2011 Archived News

Parthenon Sculptures lost in translation

Author: John Melville-Jones for neokosmos.com

In recent years the nature of the document that was presented to the British Parliament in 1816, which authorised Lord Elgin to study and copy the ancient Greek sculptures on the Acropolis of Athens, has been investigated.

It is clear that it was not, as has so often been claimed, a 'firman' from the Ottoman sultan, because it lacks some of the formal elements that a true 'firman' would have had. Its exact nature is, however difficult to define. If an official 'firman' was ever issued (and no evidence now exists to prove that this happened), the Italian text that Lord Elgin laid before the parliament with an English translation may have been a précis of this. But it is more probable that it was a more or less accurate translation of an ad hoc document created by an Ottoman official in Athens. For this reason the translation of the document into English that was made by Lord Elgin's chaplain the Reverend Philip Hunt should have been faultless. But it contains a small but significant mistake.

The authorization to remove material from the Acropolis was repeated in the document, essentially in the same words (Hunt's translations follow): e quando volessero portar via qualche pezzi di pietra con vechie inscrizioni, e figure, non sia fatta lor' oposizione …'and should they wish to take away any pieces of stone with old inscriptions, and figures, that no opposition be made …' and: non si faccia opposizione al portar via qualche pezzi di pietra con inscrizioni, e figure … 'nor hinder them from taking away any pieces of stone with inscriptions, and figures …' Two other translations of this document have been made (as noted in the article by Williams cited above).
They all translate the Italian phrase qualche pezzi di pietra in the same way, as 'any pieces of stone'. But this is wrong. Anyone who looks up qualche in an Italian-English dictionary will find that 'any' is one of its meanings. But dictionaries often lead the unwary astray, and 'any' is only a permissible translation in some circumstances. For example, hai qualche libro che posso leggere? might be translated as 'Do you have any book(s) that I can read?' But the proper translation of qualche pezzi di pietra is not 'any pieces of stone' but 'a few pieces of stone' (the Italian of the document is not the best in this case - it is normal to use the singular form of a noun with qualche, so we would expect to read qualche pezzo, but this is not important).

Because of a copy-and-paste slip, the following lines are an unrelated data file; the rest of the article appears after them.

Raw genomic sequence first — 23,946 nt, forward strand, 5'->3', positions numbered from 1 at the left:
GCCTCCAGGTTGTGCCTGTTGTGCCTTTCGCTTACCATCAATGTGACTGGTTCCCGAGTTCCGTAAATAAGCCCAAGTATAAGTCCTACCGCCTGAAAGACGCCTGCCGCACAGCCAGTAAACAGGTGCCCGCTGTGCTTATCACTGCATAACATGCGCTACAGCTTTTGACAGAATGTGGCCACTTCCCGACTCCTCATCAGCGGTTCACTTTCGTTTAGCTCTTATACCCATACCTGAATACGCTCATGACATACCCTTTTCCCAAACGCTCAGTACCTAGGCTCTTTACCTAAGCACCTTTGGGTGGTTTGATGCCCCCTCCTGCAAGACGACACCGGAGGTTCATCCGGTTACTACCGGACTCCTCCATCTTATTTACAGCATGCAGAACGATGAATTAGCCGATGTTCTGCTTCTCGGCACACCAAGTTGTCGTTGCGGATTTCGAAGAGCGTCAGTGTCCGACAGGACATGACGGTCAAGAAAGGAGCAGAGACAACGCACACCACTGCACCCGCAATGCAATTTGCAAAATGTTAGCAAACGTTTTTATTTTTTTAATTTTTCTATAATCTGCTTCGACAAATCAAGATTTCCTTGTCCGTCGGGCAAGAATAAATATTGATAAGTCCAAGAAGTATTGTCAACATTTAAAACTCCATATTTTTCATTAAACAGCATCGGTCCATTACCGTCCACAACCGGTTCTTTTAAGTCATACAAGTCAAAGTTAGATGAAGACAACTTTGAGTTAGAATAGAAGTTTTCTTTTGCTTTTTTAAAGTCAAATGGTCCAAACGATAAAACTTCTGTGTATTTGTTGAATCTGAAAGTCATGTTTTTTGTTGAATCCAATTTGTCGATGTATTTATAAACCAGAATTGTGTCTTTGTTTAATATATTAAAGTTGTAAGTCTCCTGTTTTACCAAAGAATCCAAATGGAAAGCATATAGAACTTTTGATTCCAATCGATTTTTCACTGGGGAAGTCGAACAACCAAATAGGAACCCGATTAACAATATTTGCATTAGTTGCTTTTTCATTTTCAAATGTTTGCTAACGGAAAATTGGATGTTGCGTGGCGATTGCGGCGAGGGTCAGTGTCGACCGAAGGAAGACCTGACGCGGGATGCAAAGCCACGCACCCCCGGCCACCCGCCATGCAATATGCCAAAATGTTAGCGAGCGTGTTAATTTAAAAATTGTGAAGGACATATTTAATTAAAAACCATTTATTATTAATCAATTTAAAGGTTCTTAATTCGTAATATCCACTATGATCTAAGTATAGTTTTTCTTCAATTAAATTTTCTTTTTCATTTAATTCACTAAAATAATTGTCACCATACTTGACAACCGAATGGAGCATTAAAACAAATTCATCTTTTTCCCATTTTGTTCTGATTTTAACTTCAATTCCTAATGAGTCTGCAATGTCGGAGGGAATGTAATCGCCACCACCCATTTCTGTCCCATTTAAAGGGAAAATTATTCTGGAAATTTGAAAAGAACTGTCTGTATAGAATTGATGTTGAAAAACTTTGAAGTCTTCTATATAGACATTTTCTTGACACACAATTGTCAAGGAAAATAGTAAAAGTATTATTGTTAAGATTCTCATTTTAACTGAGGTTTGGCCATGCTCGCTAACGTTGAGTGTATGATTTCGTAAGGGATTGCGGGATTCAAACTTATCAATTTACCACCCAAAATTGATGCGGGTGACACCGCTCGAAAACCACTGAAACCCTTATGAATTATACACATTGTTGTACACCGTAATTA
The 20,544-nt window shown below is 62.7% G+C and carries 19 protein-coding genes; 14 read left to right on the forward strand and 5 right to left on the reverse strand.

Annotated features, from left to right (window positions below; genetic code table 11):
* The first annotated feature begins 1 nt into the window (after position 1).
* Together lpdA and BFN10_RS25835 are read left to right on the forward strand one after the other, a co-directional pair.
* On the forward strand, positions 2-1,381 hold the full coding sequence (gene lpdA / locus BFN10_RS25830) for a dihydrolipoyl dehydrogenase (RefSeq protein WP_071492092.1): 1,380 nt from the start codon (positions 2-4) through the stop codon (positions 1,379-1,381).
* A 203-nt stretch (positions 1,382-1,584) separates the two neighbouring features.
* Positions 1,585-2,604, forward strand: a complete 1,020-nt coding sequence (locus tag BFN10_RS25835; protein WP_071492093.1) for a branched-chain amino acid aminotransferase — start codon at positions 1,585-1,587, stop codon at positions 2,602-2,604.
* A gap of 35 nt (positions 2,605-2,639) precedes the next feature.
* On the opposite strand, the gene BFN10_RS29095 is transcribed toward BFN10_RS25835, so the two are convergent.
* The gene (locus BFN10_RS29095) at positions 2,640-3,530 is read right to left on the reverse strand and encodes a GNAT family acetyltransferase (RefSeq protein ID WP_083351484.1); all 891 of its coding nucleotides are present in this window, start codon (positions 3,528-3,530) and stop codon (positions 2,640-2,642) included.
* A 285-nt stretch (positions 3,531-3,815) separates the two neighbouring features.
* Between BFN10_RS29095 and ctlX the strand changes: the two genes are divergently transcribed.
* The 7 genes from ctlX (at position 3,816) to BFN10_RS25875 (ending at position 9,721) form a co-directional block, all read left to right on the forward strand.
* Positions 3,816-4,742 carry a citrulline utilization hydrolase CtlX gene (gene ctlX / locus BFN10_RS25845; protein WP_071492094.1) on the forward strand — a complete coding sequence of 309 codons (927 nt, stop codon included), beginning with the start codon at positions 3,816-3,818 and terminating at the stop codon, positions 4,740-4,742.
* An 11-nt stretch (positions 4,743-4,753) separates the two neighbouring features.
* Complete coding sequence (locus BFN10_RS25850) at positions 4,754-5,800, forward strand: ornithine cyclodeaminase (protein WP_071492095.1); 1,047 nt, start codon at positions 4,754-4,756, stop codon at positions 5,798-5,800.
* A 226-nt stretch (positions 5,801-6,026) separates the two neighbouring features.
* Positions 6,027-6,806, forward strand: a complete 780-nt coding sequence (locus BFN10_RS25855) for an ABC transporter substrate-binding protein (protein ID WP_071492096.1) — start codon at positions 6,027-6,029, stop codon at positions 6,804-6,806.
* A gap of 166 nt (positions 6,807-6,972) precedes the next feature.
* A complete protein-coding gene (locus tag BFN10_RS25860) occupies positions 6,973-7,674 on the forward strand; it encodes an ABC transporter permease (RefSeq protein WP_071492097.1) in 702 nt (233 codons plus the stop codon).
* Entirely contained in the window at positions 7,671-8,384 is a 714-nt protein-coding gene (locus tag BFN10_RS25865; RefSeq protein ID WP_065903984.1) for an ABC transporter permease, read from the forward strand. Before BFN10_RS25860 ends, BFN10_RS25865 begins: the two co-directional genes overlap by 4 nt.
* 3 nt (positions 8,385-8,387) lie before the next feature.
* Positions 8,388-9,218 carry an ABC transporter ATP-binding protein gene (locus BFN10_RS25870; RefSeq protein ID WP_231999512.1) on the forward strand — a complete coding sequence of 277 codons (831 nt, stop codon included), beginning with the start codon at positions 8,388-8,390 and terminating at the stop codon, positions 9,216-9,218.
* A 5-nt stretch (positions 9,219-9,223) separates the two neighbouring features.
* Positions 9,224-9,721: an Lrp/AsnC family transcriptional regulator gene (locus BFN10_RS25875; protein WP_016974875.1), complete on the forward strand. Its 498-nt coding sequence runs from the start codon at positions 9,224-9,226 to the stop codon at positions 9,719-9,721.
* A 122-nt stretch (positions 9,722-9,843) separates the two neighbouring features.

The only time, to my knowledge, that this phrase has been translated correctly into English was in a speech made by Melina Mercouri (the Greek Minister for Culture) to the Oxford Union in 1986.

This does not seem to have attracted any general attention. How many 'pieces of stone' would be implied by qualche pezzi? It is possible to suspect that the language is deliberately vague, but if you ask an Italian what number the phrase might imply, he will smile happily and make supportive gestures if you suggest three or five or seven, but when you reach ten or a larger number he will begin to look doubtful.

So if the conditions of the alleged 'firman' had been strictly observed, Lord Elgin would not have been allowed to take away as many pieces of stone from the Parthenon and other buildings as he did. And if the British Parliamentary Select Committee had had a more exact translation before it in 1816 when it was formed to discuss the possible acquisition of the Elgin Marbles, this might have led to some modification of their decision.
There is no record of any objection from the Ottoman authorities to Lord Elgin's removal of the large number of 'pieces of stone' that he did in fact take, so the mistranslation of this phrase in the 'firman' now has little force in the current argument concerning the repatriation of the Parthenon sculptures. But it is desirable to put the correct translation of the Italian text on the record, even if the Ottoman document that it was supposed to reproduce in a western language is no longer available for study.

John Melville-Jones is an associate Professor in Classics and Ancient History at University of Western Australia. This note has been prepared on behalf of the Australian Macedonian Advisory Council.